Stephen Horenstein
Music, Arts and Society

Gantz, the weather + other truths

So why do I stay in Israel? I look out my window, the sun is shining and in Minnesota it’s minus 28; in Manhattan it’s also cold; in Chicago it’s minus 21 and falling, while in Madison, Wisconsin, where I did my Masters Degree, it’s 28 below. So what does that all mean? It means that here you can at least think straight; it means that in Israel you don’t risk hypothermia. Of course you risk other things like being crazed by all the ups and downs of national politics. Last night, for instance, Benny Gantz presented his plan for the future. You know, he has such an honest face, believable.  All kidding aside, I’ve got the feeling that we finally have a leader.

I’m telling you this strictly from instinct. It’s like that book Blink by Malcolm Gladwell: you can certainly trust your intuition because it’s sometimes better then the left side of your brain, sort of like trusting June weather in Israel. Last night I had the feeling I was watching the eyes of an honest man, albeit with no political experience.  This could actually be a plus.  I know this is not a typical intellectual response and of course THAT fact would ordinarily worry me to the hilt. I would normally be so paranoid that, perhaps like you, I would immediately think that I was being duped. But I ask: Couldn’t Gantz just be the man who’s willing to listen to others? Would he surround himself with the best minds? Would he feel the pulse of the “people”, and then finally deliver what he says he’s he’ll deliver? To be honest, I believe him, I really do. Perhaps it’s my own naivety.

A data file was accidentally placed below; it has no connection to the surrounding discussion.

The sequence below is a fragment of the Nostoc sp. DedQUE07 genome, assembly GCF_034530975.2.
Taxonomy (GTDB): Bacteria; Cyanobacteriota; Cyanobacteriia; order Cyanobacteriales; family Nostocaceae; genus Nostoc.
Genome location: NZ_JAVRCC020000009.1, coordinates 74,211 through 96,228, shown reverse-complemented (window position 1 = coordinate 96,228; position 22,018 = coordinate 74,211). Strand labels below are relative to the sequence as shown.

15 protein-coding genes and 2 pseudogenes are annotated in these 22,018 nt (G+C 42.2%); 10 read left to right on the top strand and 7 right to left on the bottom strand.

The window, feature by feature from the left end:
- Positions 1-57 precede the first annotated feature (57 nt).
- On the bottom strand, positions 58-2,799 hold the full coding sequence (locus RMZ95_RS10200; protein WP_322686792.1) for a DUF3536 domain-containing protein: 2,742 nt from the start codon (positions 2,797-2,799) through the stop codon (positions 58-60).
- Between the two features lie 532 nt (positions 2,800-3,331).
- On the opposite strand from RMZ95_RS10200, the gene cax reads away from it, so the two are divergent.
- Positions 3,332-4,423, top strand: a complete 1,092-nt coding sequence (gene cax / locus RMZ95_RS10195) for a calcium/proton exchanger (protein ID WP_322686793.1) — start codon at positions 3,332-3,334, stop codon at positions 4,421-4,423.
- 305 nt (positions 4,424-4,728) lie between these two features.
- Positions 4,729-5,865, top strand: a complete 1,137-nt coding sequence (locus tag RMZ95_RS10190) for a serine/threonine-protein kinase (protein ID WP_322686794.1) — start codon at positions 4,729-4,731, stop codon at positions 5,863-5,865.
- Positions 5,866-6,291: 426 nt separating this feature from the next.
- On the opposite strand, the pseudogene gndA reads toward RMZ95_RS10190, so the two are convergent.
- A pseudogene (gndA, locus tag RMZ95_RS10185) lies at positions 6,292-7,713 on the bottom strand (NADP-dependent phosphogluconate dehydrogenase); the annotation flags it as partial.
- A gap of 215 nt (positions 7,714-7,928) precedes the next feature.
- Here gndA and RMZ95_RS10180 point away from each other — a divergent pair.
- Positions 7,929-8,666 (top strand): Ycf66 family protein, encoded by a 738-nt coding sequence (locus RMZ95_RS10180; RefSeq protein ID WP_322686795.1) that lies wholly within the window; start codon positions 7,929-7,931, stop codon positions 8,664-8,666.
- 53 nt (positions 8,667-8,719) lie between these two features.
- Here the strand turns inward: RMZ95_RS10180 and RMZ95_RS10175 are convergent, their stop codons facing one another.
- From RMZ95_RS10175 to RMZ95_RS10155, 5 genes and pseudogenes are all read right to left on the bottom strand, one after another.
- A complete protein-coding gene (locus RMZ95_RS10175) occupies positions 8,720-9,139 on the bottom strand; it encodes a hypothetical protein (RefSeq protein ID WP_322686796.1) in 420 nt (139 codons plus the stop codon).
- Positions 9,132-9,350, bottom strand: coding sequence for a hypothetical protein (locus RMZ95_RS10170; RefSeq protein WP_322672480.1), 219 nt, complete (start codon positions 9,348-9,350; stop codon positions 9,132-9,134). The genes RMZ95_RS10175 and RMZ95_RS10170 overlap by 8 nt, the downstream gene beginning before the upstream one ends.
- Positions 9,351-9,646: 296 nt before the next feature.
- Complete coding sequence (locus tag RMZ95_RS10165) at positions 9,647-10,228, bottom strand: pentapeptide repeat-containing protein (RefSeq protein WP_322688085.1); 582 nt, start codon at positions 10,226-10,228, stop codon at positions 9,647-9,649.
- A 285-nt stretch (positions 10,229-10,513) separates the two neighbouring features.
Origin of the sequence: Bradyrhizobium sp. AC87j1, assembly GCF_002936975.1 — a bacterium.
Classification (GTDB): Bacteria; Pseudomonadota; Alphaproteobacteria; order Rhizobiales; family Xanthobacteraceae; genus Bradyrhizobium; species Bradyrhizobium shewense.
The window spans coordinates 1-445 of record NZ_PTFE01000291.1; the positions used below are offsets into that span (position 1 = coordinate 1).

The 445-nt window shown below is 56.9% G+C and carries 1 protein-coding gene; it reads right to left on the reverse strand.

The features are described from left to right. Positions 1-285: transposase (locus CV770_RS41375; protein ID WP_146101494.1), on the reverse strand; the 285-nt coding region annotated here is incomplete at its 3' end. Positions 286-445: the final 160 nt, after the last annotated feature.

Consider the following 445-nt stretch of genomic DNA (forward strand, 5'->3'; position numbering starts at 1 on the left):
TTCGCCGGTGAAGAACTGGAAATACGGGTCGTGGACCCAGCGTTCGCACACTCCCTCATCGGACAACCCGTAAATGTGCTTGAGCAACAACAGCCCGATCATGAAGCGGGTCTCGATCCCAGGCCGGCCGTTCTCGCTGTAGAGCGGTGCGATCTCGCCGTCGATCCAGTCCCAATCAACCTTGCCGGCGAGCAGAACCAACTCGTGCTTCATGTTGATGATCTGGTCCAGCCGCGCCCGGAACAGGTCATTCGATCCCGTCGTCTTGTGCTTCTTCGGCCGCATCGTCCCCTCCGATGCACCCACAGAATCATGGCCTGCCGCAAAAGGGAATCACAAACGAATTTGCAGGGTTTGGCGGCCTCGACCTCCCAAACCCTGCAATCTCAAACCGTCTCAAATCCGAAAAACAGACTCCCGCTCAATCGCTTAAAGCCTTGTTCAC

I have no problem that Benny Gantz is a military man; we’ve had so many great leaders who were first and foremost military figures. In their gut, most of them were also phenomenal strategic thinkers, a quality that I believe has been sorely lacking in Israel leadership for the last decade.  I don’t know what kind of strategy Gantz’s will be, but I believe that people who know how things are run and RUN them, from the nuts and bolts to the clouds, are far better then day-to-day “strategy-makers”. Such day-to-day rulers only know how to hit rivals in their gut by falsehoods and inuendo.  The show must end. Take, for instance,  Miri Regev’s response to Gantz’ speech.  She should have remained silent. That would have done her party good!  Instead she raved and ranted about Gantz being a leftist, which is of course absolute nonsense. Seeing her embarassing diatribe sealed my wish to the election geni: I hope that the collective votes of the people will change the regime, whether or whether or not Bibi is indicted. Ten years is simply too much!

Meanwhile the sun is still shining; I feel sorry for my cousin Merle who is in Chicago suffering from the cold. Dear cousin, I invite you to come join us here in sunny Israel where it may be kind of crazy;  right now I’m feeling like the hero in French director Phillpe de Broca’s “King of Hearts”, the film where, after so much craziness, the hero, stark naked, grabs a birdcage and starts to walk up the hill to his new home, presumably forever. Those who have seen the film probably know what I mean. Others who haven’t, I strongly recommend that you do.

About the Author
Stephen Horenstein is a composer, researcher and educator. His repertoire of musical works has been performed and recorded worldwide. He has been a recipient of the Israel Prime Minister's Prize for Composers and the National Endowment of the Arts (USA) and recently a Mifhal HaPais prize to produce a new album “Sounds of Siday: Side B” (orchestra).. Horenstein's teaching has included Bennington College, Brandeis University, Tel Aviv University, Jerusalem Academy of Music and Dance; residencies at Stanford University, York University, California Institute of the Arts, and others. He is Founder and Director of the Jerusalem Institute of Contemporary Music, established in 1988 to bring the music of our time to a wider audience.
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